I can’t imagine a single company in the world that managed to avoid the impact of technology. It has permeated every aspect of our lives, making many processes easier and more streamlined. Unfortunately, technology changes so quickly that it’s often difficult to stay on top of the latest trends. For business owners, this presents a unique problem that can often end up being very costly. Here are four common technology mistakes that many businesses make – and this applies to startups and established companies alike.
Neglecting security updates
The recent ransomware hack highlighted a serious problem in online security. Companies often fail to keep up to date with the latest security updates and this leaves the vulnerable. When security breaches do happen, companies are often quick to hide the problem as it poses a risk of a PR embarrassment. No company owner wants their organisation to be known as the company that didn’t keep up to date with the latest security updates, and so they don’t act as a warning to other companies and the problem continues. If companies want to progress and protect one another against attacks, there needs to a be a lot more openness about data breaches. Updating your anti-virus software is one of the simplest ways to protect against attacks and help security companies to identify early signs of potential threats.
Investing in unnecessary tech
Startups are often guilty of this, particularly when they are heavily funded. A startup spending spree will often involve investing in a lot of technology that will go unused. Technology like e-readers, fitness trackers and tablets often have no bearing on the work done in the company, but they can be used as attractive lures for new employees. Unfortunately, these purchases can drive up a company’s overheads. While it might not be a huge investment to buy 10 fitness trackers when your team is small, when you reach 100 people, it can be difficult to justify keeping this tradition going. When starting out, companies should aim to keep their tech expenditure low and then build out as and when required.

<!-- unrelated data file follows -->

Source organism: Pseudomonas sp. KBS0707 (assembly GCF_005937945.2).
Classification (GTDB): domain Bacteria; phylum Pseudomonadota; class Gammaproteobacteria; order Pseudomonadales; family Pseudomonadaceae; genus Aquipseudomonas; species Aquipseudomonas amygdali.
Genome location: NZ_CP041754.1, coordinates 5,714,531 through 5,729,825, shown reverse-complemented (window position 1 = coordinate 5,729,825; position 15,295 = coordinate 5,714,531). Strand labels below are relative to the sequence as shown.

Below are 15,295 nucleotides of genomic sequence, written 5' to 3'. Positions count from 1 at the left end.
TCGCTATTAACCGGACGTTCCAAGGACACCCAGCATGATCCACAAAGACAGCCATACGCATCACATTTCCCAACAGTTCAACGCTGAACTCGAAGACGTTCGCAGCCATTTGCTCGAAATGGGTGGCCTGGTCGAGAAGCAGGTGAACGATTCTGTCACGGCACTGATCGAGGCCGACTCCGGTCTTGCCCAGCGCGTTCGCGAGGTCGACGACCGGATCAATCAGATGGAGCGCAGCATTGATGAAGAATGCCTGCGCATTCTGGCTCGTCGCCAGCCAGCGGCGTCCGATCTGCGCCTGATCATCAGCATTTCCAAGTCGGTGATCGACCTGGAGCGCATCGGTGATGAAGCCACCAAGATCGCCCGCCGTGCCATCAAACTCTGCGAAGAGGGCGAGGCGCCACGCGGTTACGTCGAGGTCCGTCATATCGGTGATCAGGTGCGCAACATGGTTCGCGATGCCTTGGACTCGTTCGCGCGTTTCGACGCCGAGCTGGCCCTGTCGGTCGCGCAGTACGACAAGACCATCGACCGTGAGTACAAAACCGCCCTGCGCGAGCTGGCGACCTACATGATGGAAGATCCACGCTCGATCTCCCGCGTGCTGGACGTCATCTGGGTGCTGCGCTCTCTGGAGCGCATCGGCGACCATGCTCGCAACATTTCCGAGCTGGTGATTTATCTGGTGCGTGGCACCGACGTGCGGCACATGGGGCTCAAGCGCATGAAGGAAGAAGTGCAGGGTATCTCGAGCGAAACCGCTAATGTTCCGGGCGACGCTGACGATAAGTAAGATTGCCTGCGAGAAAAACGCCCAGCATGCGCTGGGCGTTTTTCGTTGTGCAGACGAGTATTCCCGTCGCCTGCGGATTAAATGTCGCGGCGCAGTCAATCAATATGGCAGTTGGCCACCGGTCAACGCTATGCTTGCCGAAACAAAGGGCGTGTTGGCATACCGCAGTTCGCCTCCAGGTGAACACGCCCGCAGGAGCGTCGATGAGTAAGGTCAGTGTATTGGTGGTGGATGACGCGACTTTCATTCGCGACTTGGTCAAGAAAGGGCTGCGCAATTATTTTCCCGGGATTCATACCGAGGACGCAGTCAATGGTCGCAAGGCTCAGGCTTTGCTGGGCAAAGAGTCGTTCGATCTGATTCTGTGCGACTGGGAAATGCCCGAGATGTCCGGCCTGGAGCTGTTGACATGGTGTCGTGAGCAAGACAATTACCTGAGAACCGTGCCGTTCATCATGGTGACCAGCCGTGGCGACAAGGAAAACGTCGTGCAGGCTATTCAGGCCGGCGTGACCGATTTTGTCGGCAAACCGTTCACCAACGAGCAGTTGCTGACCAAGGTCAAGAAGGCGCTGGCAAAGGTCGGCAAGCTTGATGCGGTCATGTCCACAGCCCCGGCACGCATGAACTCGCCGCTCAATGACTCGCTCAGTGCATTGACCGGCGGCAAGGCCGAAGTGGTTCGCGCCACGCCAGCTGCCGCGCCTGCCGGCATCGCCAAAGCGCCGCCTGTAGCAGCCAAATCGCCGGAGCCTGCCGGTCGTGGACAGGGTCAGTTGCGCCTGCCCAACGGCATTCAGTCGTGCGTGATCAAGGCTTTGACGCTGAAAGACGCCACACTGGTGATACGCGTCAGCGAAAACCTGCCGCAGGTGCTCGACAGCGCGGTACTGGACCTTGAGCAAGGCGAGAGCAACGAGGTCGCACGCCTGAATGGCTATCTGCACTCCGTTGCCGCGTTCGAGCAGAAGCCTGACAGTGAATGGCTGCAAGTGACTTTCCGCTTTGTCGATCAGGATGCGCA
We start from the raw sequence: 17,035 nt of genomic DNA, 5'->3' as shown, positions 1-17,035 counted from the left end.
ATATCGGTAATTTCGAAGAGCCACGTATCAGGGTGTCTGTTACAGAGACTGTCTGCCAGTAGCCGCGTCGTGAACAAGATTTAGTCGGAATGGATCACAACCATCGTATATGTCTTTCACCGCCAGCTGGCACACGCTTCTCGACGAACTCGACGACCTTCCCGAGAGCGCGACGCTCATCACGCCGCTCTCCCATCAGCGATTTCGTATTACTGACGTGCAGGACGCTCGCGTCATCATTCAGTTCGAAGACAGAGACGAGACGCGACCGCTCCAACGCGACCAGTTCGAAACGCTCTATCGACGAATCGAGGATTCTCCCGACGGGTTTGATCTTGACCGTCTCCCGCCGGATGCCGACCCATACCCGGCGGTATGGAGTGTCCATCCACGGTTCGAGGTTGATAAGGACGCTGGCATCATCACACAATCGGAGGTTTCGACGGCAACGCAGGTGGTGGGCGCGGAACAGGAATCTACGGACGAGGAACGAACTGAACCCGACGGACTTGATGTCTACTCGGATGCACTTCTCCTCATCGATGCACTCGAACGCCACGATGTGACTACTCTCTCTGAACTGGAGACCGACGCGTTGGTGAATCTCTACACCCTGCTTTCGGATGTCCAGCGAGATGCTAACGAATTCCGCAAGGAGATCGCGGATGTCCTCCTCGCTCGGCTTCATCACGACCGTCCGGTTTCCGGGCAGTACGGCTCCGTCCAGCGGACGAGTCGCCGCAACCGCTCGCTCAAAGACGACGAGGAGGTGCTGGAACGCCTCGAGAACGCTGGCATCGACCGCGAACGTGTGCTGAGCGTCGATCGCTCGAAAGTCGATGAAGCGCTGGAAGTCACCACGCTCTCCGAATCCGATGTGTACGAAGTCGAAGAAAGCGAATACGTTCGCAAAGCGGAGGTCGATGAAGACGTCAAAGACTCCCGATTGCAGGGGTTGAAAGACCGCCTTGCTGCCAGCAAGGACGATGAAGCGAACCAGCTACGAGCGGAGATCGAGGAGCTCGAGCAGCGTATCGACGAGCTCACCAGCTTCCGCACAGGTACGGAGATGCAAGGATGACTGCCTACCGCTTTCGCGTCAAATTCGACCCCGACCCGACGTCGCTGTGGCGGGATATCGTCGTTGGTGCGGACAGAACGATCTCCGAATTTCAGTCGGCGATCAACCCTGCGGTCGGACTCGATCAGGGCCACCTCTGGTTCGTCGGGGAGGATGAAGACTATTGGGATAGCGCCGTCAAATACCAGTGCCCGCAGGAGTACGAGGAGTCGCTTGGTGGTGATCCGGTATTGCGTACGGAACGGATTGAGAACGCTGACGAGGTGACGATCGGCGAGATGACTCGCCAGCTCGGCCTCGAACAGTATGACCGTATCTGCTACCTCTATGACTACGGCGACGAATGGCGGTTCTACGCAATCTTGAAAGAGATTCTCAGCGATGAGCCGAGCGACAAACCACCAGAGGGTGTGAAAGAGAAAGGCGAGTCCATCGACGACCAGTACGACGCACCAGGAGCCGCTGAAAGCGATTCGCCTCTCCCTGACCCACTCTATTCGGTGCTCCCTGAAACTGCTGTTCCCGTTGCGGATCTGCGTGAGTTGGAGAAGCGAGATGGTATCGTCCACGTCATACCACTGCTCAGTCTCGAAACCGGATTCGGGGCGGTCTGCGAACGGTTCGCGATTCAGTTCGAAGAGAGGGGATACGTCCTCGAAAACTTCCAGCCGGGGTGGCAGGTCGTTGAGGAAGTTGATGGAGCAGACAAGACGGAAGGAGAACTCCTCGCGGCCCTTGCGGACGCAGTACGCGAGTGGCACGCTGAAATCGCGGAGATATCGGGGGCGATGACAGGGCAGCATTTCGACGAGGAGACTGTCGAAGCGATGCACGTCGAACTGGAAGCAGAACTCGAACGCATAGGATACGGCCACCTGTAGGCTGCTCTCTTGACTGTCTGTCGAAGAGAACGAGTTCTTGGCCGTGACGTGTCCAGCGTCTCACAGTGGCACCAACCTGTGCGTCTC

Failing to get help
Knowing when you need to outsource your IT support is often a difficult thing for companies to identify. Ensuring you have reliable servers, internet, and phone service is essential to a successful business, and there comes a point when managing this in-house becomes counter-productive. Switching to a managed IT service doesn’t have to be stressful and it can often save time and money in the long-run. Other options include switching to cloud-based services, which can be cost-effective and protect against data hoarding.
Ignoring the need for an IT policy
A company IT policy can help to protect businesses from malware attacks and also helps to outline what is and what isn’t acceptable usage for company equipment. If your employees are allowed to take their work computer home, for example, a company IT policy would ensure they know not to use the laptop for personal use that could open the company up to threats. Accessing personal emails from a work computer could circumnavigate the company IT security and leave everyone open to threats.